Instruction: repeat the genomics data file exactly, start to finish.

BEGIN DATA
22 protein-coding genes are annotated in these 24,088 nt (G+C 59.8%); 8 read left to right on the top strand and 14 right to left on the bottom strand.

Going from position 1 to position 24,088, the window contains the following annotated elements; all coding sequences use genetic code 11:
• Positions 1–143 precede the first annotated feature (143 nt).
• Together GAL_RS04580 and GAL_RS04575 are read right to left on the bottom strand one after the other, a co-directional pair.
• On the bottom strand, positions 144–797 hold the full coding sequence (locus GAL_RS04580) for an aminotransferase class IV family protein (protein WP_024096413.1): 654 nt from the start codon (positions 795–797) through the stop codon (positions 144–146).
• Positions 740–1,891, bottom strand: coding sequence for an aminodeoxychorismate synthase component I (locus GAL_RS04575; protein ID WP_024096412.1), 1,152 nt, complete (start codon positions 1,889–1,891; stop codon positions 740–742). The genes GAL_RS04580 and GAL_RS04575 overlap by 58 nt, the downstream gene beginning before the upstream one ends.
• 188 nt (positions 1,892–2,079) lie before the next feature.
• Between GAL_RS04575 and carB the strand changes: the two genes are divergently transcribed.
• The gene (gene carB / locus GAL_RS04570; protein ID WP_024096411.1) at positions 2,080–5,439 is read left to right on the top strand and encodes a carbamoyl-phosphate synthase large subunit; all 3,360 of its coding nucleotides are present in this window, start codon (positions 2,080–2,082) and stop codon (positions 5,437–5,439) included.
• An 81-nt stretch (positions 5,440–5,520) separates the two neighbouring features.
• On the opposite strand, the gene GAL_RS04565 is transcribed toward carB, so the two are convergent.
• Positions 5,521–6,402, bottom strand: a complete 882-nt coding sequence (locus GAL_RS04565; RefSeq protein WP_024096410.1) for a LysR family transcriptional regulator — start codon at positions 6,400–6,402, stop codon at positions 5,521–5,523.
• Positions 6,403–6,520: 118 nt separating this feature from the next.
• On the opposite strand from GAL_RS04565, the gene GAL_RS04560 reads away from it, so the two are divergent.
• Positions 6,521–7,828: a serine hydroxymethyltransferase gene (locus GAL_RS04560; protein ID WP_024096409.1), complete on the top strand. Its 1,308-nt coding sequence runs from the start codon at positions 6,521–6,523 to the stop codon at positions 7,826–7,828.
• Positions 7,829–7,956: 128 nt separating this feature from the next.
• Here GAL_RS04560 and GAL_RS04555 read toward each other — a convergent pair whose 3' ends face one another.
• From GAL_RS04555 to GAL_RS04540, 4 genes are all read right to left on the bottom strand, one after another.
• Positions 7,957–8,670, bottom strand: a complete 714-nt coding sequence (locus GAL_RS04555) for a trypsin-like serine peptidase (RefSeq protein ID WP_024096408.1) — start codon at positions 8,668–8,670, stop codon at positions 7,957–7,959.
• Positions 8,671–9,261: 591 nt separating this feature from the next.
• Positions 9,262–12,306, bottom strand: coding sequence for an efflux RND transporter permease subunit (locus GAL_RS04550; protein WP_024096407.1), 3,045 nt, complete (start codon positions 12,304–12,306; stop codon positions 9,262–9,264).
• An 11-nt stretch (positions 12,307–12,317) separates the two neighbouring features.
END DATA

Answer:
22 protein-coding genes are annotated in these 24,088 nt (G+C 59.8%); 8 read left to right on the top strand and 14 right to left on the bottom strand.

Going from position 1 to position 24,088, the window contains the following annotated elements; all coding sequences use genetic code 11:
• Positions 1–143 precede the first annotated feature (143 nt).
• Together GAL_RS04580 and GAL_RS04575 are read right to left on the bottom strand one after the other, a co-directional pair.
• On the bottom strand, positions 144–797 hold the full coding sequence (locus GAL_RS04580) for an aminotransferase class IV family protein (protein WP_024096413.1): 654 nt from the start codon (positions 795–797) through the stop codon (positions 144–146).
• Positions 740–1,891, bottom strand: coding sequence for an aminodeoxychorismate synthase component I (locus GAL_RS04575; protein ID WP_024096412.1), 1,152 nt, complete (start codon positions 1,889–1,891; stop codon positions 740–742). The genes GAL_RS04580 and GAL_RS04575 overlap by 58 nt, the downstream gene beginning before the upstream one ends.
• 188 nt (positions 1,892–2,079) lie before the next feature.
• Between GAL_RS04575 and carB the strand changes: the two genes are divergently transcribed.
• The gene (gene carB / locus GAL_RS04570; protein ID WP_024096411.1) at positions 2,080–5,439 is read left to right on the top strand and encodes a carbamoyl-phosphate synthase large subunit; all 3,360 of its coding nucleotides are present in this window, start codon (positions 2,080–2,082) and stop codon (positions 5,437–5,439) included.
• An 81-nt stretch (positions 5,440–5,520) separates the two neighbouring features.
• On the opposite strand, the gene GAL_RS04565 is transcribed toward carB, so the two are convergent.
• Positions 5,521–6,402, bottom strand: a complete 882-nt coding sequence (locus GAL_RS04565; RefSeq protein WP_024096410.1) for a LysR family transcriptional regulator — start codon at positions 6,400–6,402, stop codon at positions 5,521–5,523.
• Positions 6,403–6,520: 118 nt separating this feature from the next.
• On the opposite strand from GAL_RS04565, the gene GAL_RS04560 reads away from it, so the two are divergent.
• Positions 6,521–7,828: a serine hydroxymethyltransferase gene (locus GAL_RS04560; protein ID WP_024096409.1), complete on the top strand. Its 1,308-nt coding sequence runs from the start codon at positions 6,521–6,523 to the stop codon at positions 7,826–7,828.
• Positions 7,829–7,956: 128 nt separating this feature from the next.
• Here GAL_RS04560 and GAL_RS04555 read toward each other — a convergent pair whose 3' ends face one another.
• From GAL_RS04555 to GAL_RS04540, 4 genes are all read right to left on the bottom strand, one after another.
• Positions 7,957–8,670, bottom strand: a complete 714-nt coding sequence (locus GAL_RS04555) for a trypsin-like serine peptidase (RefSeq protein ID WP_024096408.1) — start codon at positions 8,668–8,670, stop codon at positions 7,957–7,959.
• Positions 8,671–9,261: 591 nt separating this feature from the next.
• Positions 9,262–12,306, bottom strand: coding sequence for an efflux RND transporter permease subunit (locus GAL_RS04550; protein WP_024096407.1), 3,045 nt, complete (start codon positions 12,304–12,306; stop codon positions 9,262–9,264).
• An 11-nt stretch (positions 12,307–12,317) separates the two neighbouring features.